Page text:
Partnership Looks To Boost Restaurant Revenue, Customer Loyalty

Restaurant Ordering Technology

From the onset of the pandemic to today, restaurants have been facing a wide range of unprecedented challenges, with both consumers’ habits and external circumstances changing the industry landscape month to month, sometimes even week to week. Given the abundance of problems, there has been plenty of opportunity for providers to acquire new partners and release innovative new tools and technologies.

Restaurant commerce platform GoTab, for instance, has grown its suite of digital menu, contactless ordering, payment and kitchen management features. Of course, for a restaurant to survive long enough to take advantage of GoTab’s features, it needs to have financing. As such, the company has partnered with restaurant financier inKind, building inKind’s food and beverage credits into the system. For the financier, the partnership comes from a genuine belief in the efficacy of GoTab’s solutions.

“That’s why the partnership works really well, because we’re actually able to finance more money to a restaurant if they’re using GoTab, because it already has the built-in systems that we need to better market the restaurant,” inKind CEO Johann Moonesinghe said in a recent conversation with PYMNTS. “…GoTab naturally does a lot of the things that are best practice for the restaurants, and so we piggyback on those things.”

For GoTab, the benefit is that the company’s operators get a chance to succeed. As GoTab CEO Tim McLaughlin told PYMNTS in the same interview, “A lot of our operators are really, really savvy … They are not all going to disclose it, but many of them are more profitable now than they’ve ever been … We have smart people who are able to assess risk, and unfortunately everybody looks at restaurants and sees so much risk, but you have to have someone like Johann … who can say that now’s the time to jump in, not pull back.”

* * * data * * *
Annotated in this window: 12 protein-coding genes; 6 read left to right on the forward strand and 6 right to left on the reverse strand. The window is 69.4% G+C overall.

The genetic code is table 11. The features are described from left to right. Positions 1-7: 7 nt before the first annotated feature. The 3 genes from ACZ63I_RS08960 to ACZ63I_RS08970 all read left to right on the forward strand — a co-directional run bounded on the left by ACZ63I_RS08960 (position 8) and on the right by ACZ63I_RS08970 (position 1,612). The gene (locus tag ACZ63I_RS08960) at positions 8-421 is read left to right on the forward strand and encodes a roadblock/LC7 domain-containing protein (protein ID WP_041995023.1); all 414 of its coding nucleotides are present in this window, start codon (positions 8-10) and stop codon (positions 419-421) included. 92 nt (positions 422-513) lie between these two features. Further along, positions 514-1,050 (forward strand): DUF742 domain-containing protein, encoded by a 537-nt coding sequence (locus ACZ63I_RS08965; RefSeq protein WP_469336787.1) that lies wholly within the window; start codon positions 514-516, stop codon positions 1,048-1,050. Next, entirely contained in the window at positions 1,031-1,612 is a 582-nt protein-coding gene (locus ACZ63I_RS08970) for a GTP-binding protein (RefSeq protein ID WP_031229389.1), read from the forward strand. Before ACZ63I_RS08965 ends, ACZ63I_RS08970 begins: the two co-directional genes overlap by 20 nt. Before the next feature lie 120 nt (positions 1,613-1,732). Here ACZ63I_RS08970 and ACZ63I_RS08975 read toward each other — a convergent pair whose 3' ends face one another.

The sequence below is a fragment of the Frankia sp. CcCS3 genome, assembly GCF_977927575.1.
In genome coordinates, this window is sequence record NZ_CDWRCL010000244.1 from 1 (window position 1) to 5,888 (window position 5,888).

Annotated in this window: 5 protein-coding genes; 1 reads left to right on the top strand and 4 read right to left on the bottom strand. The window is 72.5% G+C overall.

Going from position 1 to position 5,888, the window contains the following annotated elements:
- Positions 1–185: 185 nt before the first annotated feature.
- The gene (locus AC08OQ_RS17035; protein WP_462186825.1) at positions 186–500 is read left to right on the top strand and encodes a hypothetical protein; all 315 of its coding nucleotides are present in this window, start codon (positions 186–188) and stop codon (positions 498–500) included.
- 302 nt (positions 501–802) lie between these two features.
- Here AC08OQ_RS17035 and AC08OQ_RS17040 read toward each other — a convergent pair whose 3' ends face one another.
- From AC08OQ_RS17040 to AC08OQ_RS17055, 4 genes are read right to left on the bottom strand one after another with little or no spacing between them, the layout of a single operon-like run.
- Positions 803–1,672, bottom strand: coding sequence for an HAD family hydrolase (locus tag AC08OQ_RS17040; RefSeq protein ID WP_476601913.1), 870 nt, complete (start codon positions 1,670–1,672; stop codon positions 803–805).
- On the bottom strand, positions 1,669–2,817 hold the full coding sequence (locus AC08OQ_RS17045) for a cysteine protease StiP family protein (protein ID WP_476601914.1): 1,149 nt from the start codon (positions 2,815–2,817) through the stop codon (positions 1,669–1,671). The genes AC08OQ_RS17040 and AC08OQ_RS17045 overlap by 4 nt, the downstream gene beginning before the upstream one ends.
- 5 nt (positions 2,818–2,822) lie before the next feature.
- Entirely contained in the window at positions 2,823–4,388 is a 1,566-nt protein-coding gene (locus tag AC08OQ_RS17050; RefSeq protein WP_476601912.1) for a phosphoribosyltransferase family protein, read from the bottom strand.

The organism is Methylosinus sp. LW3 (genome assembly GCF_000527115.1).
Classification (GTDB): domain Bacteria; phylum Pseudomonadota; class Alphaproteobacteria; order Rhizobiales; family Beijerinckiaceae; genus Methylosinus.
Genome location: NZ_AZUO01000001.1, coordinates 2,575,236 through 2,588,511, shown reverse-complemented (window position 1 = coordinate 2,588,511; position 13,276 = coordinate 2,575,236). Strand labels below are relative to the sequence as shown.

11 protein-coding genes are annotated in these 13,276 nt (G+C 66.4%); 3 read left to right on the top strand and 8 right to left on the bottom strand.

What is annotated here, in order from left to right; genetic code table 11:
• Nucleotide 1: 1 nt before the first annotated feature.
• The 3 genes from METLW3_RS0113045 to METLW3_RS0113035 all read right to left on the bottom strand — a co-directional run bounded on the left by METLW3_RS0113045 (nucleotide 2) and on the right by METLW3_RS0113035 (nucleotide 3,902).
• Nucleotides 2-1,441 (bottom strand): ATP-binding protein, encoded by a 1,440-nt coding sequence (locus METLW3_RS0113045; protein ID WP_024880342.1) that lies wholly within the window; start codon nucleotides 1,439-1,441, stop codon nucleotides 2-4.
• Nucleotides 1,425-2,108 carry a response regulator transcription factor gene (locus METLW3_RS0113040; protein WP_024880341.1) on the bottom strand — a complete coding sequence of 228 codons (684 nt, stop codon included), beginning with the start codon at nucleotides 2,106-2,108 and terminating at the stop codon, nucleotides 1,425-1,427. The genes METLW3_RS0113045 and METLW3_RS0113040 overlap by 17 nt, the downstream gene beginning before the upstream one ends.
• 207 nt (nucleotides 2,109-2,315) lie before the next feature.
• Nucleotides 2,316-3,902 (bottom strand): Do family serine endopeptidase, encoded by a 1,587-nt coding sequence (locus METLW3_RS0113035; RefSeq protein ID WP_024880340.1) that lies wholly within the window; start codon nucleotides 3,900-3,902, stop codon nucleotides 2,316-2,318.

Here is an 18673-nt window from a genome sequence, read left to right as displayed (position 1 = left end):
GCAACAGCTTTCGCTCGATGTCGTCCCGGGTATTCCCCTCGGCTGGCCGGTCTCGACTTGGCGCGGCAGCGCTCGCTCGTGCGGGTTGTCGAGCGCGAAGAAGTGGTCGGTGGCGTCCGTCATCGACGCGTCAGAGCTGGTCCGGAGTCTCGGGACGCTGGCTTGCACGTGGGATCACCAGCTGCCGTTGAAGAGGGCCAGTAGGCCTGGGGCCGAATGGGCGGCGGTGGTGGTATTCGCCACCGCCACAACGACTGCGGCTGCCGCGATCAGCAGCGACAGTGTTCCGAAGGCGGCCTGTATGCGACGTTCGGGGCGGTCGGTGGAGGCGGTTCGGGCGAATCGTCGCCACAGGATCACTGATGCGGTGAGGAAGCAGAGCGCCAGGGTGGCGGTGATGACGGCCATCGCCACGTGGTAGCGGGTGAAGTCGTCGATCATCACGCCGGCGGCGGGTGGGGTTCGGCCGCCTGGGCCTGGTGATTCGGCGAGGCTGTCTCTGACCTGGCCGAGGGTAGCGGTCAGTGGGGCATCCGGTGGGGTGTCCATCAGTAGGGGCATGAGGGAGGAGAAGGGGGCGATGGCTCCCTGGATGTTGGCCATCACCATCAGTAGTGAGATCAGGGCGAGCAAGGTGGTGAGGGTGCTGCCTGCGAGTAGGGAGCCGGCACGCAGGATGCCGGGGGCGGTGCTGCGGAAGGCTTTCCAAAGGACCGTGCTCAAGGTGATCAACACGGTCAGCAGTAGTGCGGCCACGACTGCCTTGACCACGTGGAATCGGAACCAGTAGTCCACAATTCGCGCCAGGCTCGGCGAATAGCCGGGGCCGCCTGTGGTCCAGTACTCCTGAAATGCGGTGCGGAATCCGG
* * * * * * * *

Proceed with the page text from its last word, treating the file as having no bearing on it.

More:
How It Works

inKind provides financing in the form of purchasing high-dollar “food and beverage credits,” which the company sells to consumers, who can then redeem those credits gift card-style at the restaurant. As such, the restaurant pays back the financing in food and beverages rather than in traditional repayments.

“Our average credit purchase today is [around] $3 million,” said Moonesinghe. “Pre-pandemic, that was $100,000, so we’re doing it at a huge scale today.”

Before COVID-19, the average food and beverage credit purchase was around $700 (no word on the current average), and inKind adds a 20-30 percent “bonus,” so a $1,000 purchase would get a customer $1,200-$1,300 in restaurant credit, which inKind calls a house account.

For consumers, purchasing these credits gives them a chance to back restaurants that they believe in while enjoying their offerings. McLaughlin weighed in: “One way I think of inKind … is almost like a Kickstarter for restaurants … so it’s a little bit investing, it’s a little bit of, ‘I’d like to have that in my own backyard,’ and then a little bit of a deal.”

Integrating these house accounts into GoTab’s platform, customers get a more seamless experience, while restaurants that choose to take advantage of the partnership can benefit from each company’s solutions.